While the expiration of the federal moratorium on foreclosure filings continues to impact homeowners struggling with the economic effects of the pandemic, the pace of filings has slowed from the initial shock that followed the end of the moratorium on July 31.
According to real estate data provider ATTOM Data Solutions, foreclosure filings, which include default notices, scheduled auctions or bank repossessions, rose 5% in October on a monthly basis and 76% from October 2020, to 20,587 filings.
“As expected, now that the moratorium has been over for three months, foreclosure activity continues to increase,” said Rick Sharga, executive vice president at RealtyTrac, an ATTOM company. “But it’s increasing at a slower rate, and it appears that most of the activity is primarily on vacant and abandoned properties, or loans that were in foreclosure prior to the pandemic.”
Among the 220 U.S. metropolitan statistical areas tracked by ATTOM, Miami and Chicago had some of the highest foreclosure rates, alongside Trenton, N.J., St. Louis and Cleveland. At the state level, Illinois, Florida, New Jersey, Nevada and Ohio had the highest foreclosure rates.
The start of the foreclosure process picked up speed in October nationwide, with a 5% month-over-month increase and a 115% surge from October 2020. New York, Miami, Los Angeles, Houston and Atlanta led the way among major metro areas by foreclosure starts.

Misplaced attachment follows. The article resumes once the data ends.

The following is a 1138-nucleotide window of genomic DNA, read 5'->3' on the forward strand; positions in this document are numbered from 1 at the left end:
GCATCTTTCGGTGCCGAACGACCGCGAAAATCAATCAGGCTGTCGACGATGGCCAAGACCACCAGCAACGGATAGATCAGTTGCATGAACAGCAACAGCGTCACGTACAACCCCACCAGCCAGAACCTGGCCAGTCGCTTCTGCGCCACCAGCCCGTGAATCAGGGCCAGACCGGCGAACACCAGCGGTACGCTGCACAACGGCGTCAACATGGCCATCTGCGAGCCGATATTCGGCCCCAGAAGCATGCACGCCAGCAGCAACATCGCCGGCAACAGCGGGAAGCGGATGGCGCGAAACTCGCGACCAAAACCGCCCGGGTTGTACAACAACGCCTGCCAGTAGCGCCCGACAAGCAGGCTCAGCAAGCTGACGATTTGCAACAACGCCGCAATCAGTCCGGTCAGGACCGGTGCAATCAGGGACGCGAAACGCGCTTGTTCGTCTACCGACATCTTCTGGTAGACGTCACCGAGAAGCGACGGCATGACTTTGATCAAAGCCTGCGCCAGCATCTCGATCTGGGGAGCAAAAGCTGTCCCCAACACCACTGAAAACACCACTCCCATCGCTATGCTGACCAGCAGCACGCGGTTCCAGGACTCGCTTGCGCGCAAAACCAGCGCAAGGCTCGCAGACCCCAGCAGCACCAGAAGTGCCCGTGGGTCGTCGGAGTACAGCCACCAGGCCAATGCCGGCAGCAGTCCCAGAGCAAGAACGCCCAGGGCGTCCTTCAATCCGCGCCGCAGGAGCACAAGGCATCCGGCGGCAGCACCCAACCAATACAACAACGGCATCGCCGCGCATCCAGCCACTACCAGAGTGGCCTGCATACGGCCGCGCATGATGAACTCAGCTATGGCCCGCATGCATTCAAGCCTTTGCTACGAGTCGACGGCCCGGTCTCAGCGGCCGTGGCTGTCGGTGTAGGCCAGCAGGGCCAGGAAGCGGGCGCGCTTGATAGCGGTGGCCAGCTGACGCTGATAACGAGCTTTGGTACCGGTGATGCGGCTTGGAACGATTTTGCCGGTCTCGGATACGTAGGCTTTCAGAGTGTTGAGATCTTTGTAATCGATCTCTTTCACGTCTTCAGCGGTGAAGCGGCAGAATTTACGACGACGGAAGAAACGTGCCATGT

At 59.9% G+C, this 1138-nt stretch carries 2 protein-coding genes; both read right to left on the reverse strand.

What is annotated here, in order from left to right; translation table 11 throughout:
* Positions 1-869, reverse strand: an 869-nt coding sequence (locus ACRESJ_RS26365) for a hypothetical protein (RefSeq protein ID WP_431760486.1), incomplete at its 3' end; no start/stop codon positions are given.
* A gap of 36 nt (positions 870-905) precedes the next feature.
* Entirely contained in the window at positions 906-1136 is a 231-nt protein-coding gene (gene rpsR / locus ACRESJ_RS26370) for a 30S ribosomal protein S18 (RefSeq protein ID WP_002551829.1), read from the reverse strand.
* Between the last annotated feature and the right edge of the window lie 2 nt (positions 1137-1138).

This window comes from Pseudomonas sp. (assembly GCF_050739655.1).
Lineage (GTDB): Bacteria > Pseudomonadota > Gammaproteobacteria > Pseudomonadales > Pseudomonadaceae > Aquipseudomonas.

“Most foreclosure activity for the next few months is likely to be foreclosure starts, since virtually nothing entered the foreclosure process during the past year,” Sharga said in the release. “The ratio of foreclosure starts to foreclosure completions will normalize over time as we get back to normal levels of activity.”
Foreclosure completions rose 13% month over month and 17% year over year, ATTOM said. Major urban areas with the highest foreclosure completions were St. Louis, Chicago, Baltimore, Philadelphia and New York.
Colleen M. Sullivan reports in this week’s Banker & Tradesman that almost 70 percent of Bay State homeowners who purchased a home between 2003 and 2007 with some kind of second loan are now underwater.
That translates to about 71,000 homeowners throughout the state who owe more on their homes than they are currently worth. I wonder, how many of those 71,000 homes will go into foreclosure?
File Under: Danger ahead.